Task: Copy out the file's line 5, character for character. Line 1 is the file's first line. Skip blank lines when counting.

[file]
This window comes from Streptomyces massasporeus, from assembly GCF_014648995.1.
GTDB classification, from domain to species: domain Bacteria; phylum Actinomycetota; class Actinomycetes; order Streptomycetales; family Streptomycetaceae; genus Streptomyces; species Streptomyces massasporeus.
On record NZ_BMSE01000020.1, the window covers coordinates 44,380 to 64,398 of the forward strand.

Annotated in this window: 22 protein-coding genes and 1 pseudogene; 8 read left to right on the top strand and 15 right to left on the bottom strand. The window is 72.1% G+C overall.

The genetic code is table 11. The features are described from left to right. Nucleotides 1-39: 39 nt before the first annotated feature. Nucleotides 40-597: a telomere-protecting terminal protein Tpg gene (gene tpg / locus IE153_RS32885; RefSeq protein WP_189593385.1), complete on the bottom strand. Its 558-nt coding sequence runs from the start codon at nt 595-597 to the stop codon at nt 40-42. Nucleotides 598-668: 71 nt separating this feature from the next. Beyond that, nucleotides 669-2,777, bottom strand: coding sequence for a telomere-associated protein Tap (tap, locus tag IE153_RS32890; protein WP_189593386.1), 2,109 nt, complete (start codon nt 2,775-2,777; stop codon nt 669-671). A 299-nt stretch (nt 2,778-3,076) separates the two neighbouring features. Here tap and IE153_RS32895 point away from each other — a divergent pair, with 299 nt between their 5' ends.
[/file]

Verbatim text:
The genetic code is table 11. The features are described from left to right. Nucleotides 1-39: 39 nt before the first annotated feature. Nucleotides 40-597: a telomere-protecting terminal protein Tpg gene (gene tpg / locus IE153_RS32885; RefSeq protein WP_189593385.1), complete on the bottom strand. Its 558-nt coding sequence runs from the start codon at nt 595-597 to the stop codon at nt 40-42. Nucleotides 598-668: 71 nt separating this feature from the next. Beyond that, nucleotides 669-2,777, bottom strand: coding sequence for a telomere-associated protein Tap (tap, locus tag IE153_RS32890; protein WP_189593386.1), 2,109 nt, complete (start codon nt 2,775-2,777; stop codon nt 669-671). A 299-nt stretch (nt 2,778-3,076) separates the two neighbouring features. Here tap and IE153_RS32895 point away from each other — a divergent pair, with 299 nt between their 5' ends.